BACKGROUND: Phobias, including arachnophobia, are common and can be treated with exposure therapy, a method that is limited by a lack of feared objects/situations in clinical settings.
METHODS: In a pilot parallel randomized controlled trial (RCT) to test the feasibility and efficacy of augmented reality exposure therapy (ARET), 25 men and women ages 18 to 45 with arachnophobia were designated (ABAB block allocation) to ARET for arachnophobia (n = 13) or waitlist control (n = 12). Data were collected at baseline, 1-week, and 1-month follow-up, and single-session ARET occurred immediately following baseline collection for the intervention group.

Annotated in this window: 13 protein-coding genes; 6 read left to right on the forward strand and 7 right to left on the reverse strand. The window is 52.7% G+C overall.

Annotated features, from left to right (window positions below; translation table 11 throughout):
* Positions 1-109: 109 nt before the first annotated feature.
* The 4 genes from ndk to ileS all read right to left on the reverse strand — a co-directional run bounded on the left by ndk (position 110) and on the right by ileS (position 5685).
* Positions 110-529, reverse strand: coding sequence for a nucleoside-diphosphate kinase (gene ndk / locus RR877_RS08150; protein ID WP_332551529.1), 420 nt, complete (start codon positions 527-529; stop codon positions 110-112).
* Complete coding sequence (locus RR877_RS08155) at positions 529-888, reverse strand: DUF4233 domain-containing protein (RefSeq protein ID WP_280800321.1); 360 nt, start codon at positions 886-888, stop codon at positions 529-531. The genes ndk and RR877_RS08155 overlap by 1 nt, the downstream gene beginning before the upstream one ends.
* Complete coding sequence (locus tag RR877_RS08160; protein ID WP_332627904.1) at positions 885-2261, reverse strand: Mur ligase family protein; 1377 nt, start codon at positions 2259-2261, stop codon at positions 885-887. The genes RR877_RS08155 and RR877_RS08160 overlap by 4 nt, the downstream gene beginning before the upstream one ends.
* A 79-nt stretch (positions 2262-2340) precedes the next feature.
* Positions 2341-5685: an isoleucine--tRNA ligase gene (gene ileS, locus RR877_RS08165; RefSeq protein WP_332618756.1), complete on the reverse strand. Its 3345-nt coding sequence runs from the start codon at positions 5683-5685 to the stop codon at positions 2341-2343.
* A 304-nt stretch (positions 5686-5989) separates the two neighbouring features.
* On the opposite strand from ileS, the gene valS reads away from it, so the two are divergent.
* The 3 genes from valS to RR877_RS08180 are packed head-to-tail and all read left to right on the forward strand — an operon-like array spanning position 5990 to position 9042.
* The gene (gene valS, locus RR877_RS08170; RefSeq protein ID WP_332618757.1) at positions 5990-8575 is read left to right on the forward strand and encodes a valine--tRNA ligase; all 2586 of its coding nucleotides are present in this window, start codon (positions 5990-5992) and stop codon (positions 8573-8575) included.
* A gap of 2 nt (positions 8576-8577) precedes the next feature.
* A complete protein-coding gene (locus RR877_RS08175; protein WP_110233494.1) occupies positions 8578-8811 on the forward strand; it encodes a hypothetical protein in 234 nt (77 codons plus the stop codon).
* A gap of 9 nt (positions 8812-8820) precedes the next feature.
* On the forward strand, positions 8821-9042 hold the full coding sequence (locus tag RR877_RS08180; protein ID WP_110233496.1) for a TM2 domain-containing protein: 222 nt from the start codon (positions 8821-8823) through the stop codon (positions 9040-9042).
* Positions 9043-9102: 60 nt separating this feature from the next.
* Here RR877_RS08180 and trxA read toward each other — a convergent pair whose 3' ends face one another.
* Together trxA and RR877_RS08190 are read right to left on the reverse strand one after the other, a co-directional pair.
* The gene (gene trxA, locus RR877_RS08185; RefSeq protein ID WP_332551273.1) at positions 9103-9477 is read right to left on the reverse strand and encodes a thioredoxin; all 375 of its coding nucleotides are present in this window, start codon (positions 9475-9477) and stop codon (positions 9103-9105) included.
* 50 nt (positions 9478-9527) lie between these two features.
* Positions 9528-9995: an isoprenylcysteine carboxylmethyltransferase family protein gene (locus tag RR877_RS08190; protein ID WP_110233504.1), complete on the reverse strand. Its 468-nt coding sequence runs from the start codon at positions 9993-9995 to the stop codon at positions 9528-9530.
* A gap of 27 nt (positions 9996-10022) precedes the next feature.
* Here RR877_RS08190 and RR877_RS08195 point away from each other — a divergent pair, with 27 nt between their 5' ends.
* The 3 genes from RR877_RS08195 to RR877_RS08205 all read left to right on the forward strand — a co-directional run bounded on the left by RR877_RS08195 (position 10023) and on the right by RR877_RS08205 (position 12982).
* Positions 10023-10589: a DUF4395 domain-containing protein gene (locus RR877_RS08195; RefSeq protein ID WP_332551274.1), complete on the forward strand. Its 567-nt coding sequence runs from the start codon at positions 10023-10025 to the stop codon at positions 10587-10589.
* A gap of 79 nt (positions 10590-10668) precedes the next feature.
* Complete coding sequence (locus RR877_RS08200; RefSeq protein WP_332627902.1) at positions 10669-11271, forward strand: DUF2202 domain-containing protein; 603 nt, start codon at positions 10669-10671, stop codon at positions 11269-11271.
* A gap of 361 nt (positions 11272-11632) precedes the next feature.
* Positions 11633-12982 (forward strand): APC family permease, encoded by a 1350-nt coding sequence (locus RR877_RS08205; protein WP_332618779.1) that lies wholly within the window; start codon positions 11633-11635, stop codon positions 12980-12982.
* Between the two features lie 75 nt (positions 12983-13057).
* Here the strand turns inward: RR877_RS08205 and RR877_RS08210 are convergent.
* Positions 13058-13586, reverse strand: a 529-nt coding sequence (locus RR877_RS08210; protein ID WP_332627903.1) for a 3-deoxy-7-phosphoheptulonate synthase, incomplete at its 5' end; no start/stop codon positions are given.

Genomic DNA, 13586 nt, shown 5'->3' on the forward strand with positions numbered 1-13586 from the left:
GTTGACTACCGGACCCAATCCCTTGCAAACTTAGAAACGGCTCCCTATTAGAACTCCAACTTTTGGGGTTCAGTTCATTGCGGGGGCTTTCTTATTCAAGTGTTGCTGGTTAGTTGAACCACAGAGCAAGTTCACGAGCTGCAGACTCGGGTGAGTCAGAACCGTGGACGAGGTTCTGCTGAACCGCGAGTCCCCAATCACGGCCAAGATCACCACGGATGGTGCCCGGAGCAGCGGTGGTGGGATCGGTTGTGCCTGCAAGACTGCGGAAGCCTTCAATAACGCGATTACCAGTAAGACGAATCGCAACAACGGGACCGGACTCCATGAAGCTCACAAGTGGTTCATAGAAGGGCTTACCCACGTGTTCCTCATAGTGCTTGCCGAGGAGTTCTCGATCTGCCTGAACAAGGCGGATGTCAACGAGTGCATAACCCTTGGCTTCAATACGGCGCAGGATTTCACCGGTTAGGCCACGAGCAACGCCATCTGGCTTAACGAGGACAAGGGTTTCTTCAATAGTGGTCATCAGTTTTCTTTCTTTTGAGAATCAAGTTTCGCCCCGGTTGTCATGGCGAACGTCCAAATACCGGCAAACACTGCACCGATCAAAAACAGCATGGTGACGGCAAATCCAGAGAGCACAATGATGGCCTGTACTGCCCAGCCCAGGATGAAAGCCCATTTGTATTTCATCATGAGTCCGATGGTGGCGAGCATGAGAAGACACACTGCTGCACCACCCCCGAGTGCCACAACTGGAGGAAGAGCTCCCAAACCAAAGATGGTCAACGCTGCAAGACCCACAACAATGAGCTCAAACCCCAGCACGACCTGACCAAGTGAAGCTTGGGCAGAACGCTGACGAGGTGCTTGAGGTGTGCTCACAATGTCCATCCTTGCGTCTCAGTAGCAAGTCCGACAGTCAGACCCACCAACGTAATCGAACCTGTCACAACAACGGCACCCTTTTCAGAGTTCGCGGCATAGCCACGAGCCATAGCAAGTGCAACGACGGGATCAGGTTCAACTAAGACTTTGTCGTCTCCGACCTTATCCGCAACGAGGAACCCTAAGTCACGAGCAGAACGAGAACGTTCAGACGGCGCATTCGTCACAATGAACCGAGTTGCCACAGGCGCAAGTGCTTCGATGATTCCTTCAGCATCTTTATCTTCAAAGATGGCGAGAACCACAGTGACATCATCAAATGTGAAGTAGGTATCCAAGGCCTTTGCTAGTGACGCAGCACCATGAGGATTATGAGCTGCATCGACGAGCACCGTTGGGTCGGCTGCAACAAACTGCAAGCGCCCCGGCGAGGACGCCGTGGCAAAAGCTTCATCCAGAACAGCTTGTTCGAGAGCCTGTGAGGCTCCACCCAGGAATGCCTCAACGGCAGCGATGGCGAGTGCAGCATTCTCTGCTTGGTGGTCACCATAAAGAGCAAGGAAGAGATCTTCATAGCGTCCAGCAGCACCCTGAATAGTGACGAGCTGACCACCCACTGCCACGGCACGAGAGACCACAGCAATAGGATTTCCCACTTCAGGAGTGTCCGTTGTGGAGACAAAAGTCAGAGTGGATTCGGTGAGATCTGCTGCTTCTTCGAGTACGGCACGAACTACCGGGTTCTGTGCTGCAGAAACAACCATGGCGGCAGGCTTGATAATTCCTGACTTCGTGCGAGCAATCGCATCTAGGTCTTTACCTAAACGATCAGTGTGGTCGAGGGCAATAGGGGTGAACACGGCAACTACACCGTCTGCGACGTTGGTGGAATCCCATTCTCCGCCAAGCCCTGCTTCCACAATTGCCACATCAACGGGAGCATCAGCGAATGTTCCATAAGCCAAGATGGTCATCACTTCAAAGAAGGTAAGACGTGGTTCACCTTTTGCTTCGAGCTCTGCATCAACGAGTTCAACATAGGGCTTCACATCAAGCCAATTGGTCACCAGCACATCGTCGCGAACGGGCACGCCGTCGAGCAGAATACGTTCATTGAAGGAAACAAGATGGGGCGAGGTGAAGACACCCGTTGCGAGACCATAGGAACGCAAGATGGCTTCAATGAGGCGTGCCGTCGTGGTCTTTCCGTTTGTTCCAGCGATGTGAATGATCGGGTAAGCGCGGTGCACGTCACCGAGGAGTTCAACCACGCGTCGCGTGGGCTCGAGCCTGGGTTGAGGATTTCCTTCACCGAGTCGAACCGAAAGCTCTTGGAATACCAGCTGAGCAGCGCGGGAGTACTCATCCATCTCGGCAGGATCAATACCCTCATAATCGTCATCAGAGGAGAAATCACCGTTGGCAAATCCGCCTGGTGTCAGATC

RESULTS: All ARET participants were able to touch a live tarantula or the tank containing it after single-session exposure; the control group remained >1 meter away from the tank. Effects persisted or improved at 1-month followup. The Fear of Spiders Questionnaire (FSQ) and Behavioral Approach Test (BAT) showed large, significant beneficial effects of ARET compared with a waitlist control group (BAT: P < .001, partial eta squared = .542; FSQ: P < .001, partial eta squared = .720).
CONCLUSIONS: We found ARET can feasibly be delivered using a wearable device running novel software with rapid responses and sustained effects. Replication and expansion of this pilot RCT will further support use of ARET for this and other specific phobias.